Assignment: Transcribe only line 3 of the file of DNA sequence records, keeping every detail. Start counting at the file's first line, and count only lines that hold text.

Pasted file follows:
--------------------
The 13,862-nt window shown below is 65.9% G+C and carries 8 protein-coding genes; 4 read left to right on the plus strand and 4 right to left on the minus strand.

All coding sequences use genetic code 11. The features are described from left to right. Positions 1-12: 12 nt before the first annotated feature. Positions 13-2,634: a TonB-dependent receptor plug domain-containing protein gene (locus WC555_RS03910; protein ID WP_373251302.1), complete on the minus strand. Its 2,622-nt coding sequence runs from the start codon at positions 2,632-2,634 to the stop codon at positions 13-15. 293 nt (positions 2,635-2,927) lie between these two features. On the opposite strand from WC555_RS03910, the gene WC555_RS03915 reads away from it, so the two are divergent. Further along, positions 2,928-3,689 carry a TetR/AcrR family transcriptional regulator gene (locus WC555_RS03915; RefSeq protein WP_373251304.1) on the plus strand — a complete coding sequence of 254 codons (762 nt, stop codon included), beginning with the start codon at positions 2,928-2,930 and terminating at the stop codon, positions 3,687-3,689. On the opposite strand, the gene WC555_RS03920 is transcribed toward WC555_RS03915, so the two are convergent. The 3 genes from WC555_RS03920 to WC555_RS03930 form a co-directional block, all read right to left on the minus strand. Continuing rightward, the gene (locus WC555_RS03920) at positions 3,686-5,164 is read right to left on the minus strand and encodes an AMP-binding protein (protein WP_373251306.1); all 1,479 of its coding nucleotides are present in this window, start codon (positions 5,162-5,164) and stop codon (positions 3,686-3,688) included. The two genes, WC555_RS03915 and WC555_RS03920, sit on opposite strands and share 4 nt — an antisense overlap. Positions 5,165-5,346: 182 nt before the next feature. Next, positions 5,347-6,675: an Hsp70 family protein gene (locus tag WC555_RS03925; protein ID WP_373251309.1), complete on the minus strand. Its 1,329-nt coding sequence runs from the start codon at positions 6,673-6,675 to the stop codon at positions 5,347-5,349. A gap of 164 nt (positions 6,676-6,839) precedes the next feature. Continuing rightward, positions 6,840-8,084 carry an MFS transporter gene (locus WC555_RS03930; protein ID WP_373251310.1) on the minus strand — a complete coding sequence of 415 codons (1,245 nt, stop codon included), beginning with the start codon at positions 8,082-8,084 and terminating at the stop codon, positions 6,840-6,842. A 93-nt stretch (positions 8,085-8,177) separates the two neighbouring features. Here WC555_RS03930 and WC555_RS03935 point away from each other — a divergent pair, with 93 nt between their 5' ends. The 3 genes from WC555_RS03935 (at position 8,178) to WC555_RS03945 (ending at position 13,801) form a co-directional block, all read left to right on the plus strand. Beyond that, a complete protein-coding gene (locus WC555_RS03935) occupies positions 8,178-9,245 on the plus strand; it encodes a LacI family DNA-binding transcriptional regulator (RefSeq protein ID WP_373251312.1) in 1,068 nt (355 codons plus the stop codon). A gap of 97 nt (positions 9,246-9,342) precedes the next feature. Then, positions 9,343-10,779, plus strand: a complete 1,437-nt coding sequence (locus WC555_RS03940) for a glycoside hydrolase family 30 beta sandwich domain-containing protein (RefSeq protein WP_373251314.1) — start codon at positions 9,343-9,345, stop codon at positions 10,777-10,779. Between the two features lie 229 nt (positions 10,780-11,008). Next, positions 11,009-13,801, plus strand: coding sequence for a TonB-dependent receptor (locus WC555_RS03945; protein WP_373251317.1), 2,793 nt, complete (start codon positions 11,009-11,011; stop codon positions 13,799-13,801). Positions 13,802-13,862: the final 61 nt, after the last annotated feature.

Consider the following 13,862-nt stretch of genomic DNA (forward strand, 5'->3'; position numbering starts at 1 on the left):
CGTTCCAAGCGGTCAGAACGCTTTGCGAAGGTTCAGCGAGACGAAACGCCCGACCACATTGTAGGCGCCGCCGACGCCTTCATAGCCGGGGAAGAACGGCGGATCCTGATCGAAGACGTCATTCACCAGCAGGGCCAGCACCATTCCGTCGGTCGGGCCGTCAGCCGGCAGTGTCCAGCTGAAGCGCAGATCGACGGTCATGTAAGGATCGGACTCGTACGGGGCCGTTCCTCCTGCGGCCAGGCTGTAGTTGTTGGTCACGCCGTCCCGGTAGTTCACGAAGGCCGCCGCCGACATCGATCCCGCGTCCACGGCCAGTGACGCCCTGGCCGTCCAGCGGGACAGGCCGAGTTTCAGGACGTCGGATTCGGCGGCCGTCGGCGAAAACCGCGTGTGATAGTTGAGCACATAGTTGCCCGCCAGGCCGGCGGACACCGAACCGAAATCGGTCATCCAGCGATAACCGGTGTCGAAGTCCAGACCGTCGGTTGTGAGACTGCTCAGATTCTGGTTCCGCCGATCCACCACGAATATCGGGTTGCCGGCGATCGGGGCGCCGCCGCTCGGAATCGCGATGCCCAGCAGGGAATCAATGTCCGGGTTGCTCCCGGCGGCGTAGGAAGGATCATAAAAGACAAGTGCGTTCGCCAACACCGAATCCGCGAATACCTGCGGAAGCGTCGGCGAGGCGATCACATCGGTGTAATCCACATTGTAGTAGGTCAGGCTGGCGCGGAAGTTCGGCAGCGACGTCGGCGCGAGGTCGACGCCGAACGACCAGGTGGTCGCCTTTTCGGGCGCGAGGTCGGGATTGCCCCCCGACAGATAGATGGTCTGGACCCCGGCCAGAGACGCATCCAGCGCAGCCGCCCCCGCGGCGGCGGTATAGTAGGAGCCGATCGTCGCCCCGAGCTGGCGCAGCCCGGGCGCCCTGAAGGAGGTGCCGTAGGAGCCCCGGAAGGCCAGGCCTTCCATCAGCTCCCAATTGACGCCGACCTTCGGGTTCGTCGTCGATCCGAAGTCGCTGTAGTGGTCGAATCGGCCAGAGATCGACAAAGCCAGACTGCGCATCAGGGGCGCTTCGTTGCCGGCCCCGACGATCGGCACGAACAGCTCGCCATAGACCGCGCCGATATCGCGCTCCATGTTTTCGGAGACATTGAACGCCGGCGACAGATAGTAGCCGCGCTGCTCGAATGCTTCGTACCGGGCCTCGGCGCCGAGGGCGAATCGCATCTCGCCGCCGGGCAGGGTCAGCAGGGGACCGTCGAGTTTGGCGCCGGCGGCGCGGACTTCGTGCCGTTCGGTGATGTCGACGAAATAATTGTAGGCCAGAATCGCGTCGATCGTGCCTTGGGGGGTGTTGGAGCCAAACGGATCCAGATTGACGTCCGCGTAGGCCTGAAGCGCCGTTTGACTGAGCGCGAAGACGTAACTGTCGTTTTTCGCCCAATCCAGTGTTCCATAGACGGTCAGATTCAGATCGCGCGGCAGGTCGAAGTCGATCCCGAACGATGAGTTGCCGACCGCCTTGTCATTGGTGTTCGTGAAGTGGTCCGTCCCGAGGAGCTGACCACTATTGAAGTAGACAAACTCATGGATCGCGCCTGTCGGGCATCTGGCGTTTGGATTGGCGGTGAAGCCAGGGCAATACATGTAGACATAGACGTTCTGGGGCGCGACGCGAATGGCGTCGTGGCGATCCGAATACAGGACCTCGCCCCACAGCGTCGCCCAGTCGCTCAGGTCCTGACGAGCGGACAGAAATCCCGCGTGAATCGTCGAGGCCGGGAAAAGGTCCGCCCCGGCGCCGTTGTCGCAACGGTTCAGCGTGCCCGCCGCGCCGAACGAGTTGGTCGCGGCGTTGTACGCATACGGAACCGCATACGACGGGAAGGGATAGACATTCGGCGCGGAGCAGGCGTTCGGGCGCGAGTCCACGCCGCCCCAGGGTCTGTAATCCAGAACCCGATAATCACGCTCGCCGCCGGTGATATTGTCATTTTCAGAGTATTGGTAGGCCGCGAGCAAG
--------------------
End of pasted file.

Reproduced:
Consider the following 13,862-nt stretch of genomic DNA (forward strand, 5'->3'; position numbering starts at 1 on the left):